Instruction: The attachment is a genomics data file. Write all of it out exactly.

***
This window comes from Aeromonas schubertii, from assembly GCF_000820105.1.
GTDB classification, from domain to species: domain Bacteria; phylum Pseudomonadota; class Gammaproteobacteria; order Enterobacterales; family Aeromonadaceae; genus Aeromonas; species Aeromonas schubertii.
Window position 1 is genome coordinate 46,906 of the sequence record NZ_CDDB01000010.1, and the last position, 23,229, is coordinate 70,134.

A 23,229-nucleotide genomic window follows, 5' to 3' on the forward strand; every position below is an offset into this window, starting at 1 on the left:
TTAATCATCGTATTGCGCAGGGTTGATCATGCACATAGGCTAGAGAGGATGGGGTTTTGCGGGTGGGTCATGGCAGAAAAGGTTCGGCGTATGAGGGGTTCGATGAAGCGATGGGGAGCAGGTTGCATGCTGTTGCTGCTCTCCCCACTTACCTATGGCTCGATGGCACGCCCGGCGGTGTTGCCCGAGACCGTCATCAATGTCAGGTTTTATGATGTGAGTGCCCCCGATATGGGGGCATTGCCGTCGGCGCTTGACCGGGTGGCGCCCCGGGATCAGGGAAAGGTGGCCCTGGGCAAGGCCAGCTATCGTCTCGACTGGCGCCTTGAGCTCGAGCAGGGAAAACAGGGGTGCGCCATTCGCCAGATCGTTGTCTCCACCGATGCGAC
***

This window comes from Aeromonas schubertii, from assembly GCF_000820105.1.
GTDB classification, from domain to species: domain Bacteria; phylum Pseudomonadota; class Gammaproteobacteria; order Enterobacterales; family Aeromonadaceae; genus Aeromonas; species Aeromonas schubertii.
Window position 1 is genome coordinate 46,906 of the sequence record NZ_CDDB01000010.1, and the last position, 23,229, is coordinate 70,134.

A 23,229-nucleotide genomic window follows, 5' to 3' on the forward strand; every position below is an offset into this window, starting at 1 on the left:
TTAATCATCGTATTGCGCAGGGTTGATCATGCACATAGGCTAGAGAGGATGGGGTTTTGCGGGTGGGTCATGGCAGAAAAGGTTCGGCGTATGAGGGGTTCGATGAAGCGATGGGGAGCAGGTTGCATGCTGTTGCTGCTCTCCCCACTTACCTATGGCTCGATGGCACGCCCGGCGGTGTTGCCCGAGACCGTCATCAATGTCAGGTTTTATGATGTGAGTGCCCCCGATATGGGGGCATTGCCGTCGGCGCTTGACCGGGTGGCGCCCCGGGATCAGGGAAAGGTGGCCCTGGGCAAGGCCAGCTATCGTCTCGACTGGCGCCTTGAGCTCGAGCAGGGAAAACAGGGGTGCGCCATTCGCCAGATCGTTGTCTCCACCGATGCGAC